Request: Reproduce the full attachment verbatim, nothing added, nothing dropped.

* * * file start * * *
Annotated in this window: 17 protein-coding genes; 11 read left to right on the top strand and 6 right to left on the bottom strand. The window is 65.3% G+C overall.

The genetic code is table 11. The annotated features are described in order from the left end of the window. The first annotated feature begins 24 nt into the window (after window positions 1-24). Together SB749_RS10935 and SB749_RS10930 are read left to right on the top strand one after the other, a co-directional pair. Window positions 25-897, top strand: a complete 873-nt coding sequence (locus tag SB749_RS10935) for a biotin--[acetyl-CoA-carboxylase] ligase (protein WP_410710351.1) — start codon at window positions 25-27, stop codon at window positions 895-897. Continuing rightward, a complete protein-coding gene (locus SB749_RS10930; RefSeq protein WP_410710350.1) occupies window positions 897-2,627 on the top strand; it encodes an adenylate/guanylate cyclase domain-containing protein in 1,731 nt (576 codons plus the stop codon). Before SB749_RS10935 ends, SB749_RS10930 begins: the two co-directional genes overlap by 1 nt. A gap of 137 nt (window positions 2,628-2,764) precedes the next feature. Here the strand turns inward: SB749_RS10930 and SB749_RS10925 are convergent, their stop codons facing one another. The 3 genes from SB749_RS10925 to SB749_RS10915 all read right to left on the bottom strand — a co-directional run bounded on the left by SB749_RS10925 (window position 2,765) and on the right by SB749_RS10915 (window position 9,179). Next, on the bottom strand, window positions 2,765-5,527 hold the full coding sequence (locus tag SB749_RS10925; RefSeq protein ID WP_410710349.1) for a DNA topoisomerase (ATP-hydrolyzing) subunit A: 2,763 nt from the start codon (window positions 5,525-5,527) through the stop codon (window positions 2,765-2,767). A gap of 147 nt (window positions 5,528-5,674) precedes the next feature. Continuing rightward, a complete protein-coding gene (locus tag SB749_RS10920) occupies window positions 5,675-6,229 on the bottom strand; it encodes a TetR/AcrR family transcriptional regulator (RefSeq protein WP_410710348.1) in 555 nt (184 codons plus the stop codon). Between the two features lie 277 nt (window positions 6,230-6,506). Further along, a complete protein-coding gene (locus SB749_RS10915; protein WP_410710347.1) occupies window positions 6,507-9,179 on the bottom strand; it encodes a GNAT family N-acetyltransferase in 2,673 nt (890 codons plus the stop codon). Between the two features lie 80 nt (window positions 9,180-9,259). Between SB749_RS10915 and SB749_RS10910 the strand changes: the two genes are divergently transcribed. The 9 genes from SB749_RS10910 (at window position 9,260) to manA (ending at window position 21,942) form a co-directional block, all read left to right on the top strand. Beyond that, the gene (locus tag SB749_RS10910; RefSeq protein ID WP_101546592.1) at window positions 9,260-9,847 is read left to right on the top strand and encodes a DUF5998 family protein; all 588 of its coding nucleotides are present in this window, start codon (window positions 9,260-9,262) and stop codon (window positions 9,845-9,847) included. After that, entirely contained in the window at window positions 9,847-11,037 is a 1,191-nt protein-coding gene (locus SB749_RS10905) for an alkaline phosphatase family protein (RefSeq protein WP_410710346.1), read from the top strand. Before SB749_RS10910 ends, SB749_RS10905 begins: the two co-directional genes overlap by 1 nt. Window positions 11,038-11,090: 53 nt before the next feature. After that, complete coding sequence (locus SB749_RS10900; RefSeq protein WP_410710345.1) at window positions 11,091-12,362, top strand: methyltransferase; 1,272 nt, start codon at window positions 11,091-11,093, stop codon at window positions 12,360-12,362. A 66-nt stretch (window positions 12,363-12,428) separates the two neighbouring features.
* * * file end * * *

Annotated in this window: 17 protein-coding genes; 11 read left to right on the top strand and 6 right to left on the bottom strand. The window is 65.3% G+C overall.

The genetic code is table 11. The annotated features are described in order from the left end of the window. The first annotated feature begins 24 nt into the window (after window positions 1-24). Together SB749_RS10935 and SB749_RS10930 are read left to right on the top strand one after the other, a co-directional pair. Window positions 25-897, top strand: a complete 873-nt coding sequence (locus tag SB749_RS10935) for a biotin--[acetyl-CoA-carboxylase] ligase (protein WP_410710351.1) — start codon at window positions 25-27, stop codon at window positions 895-897. Continuing rightward, a complete protein-coding gene (locus SB749_RS10930; RefSeq protein WP_410710350.1) occupies window positions 897-2,627 on the top strand; it encodes an adenylate/guanylate cyclase domain-containing protein in 1,731 nt (576 codons plus the stop codon). Before SB749_RS10935 ends, SB749_RS10930 begins: the two co-directional genes overlap by 1 nt. A gap of 137 nt (window positions 2,628-2,764) precedes the next feature. Here the strand turns inward: SB749_RS10930 and SB749_RS10925 are convergent, their stop codons facing one another. The 3 genes from SB749_RS10925 to SB749_RS10915 all read right to left on the bottom strand — a co-directional run bounded on the left by SB749_RS10925 (window position 2,765) and on the right by SB749_RS10915 (window position 9,179). Next, on the bottom strand, window positions 2,765-5,527 hold the full coding sequence (locus tag SB749_RS10925; RefSeq protein ID WP_410710349.1) for a DNA topoisomerase (ATP-hydrolyzing) subunit A: 2,763 nt from the start codon (window positions 5,525-5,527) through the stop codon (window positions 2,765-2,767). A gap of 147 nt (window positions 5,528-5,674) precedes the next feature. Continuing rightward, a complete protein-coding gene (locus tag SB749_RS10920) occupies window positions 5,675-6,229 on the bottom strand; it encodes a TetR/AcrR family transcriptional regulator (RefSeq protein WP_410710348.1) in 555 nt (184 codons plus the stop codon). Between the two features lie 277 nt (window positions 6,230-6,506). Further along, a complete protein-coding gene (locus SB749_RS10915; protein WP_410710347.1) occupies window positions 6,507-9,179 on the bottom strand; it encodes a GNAT family N-acetyltransferase in 2,673 nt (890 codons plus the stop codon). Between the two features lie 80 nt (window positions 9,180-9,259). Between SB749_RS10915 and SB749_RS10910 the strand changes: the two genes are divergently transcribed. The 9 genes from SB749_RS10910 (at window position 9,260) to manA (ending at window position 21,942) form a co-directional block, all read left to right on the top strand. Beyond that, the gene (locus tag SB749_RS10910; RefSeq protein ID WP_101546592.1) at window positions 9,260-9,847 is read left to right on the top strand and encodes a DUF5998 family protein; all 588 of its coding nucleotides are present in this window, start codon (window positions 9,260-9,262) and stop codon (window positions 9,845-9,847) included. After that, entirely contained in the window at window positions 9,847-11,037 is a 1,191-nt protein-coding gene (locus SB749_RS10905) for an alkaline phosphatase family protein (RefSeq protein WP_410710346.1), read from the top strand. Before SB749_RS10910 ends, SB749_RS10905 begins: the two co-directional genes overlap by 1 nt. Window positions 11,038-11,090: 53 nt before the next feature. After that, complete coding sequence (locus SB749_RS10900; RefSeq protein WP_410710345.1) at window positions 11,091-12,362, top strand: methyltransferase; 1,272 nt, start codon at window positions 11,091-11,093, stop codon at window positions 12,360-12,362. A 66-nt stretch (window positions 12,363-12,428) separates the two neighbouring features.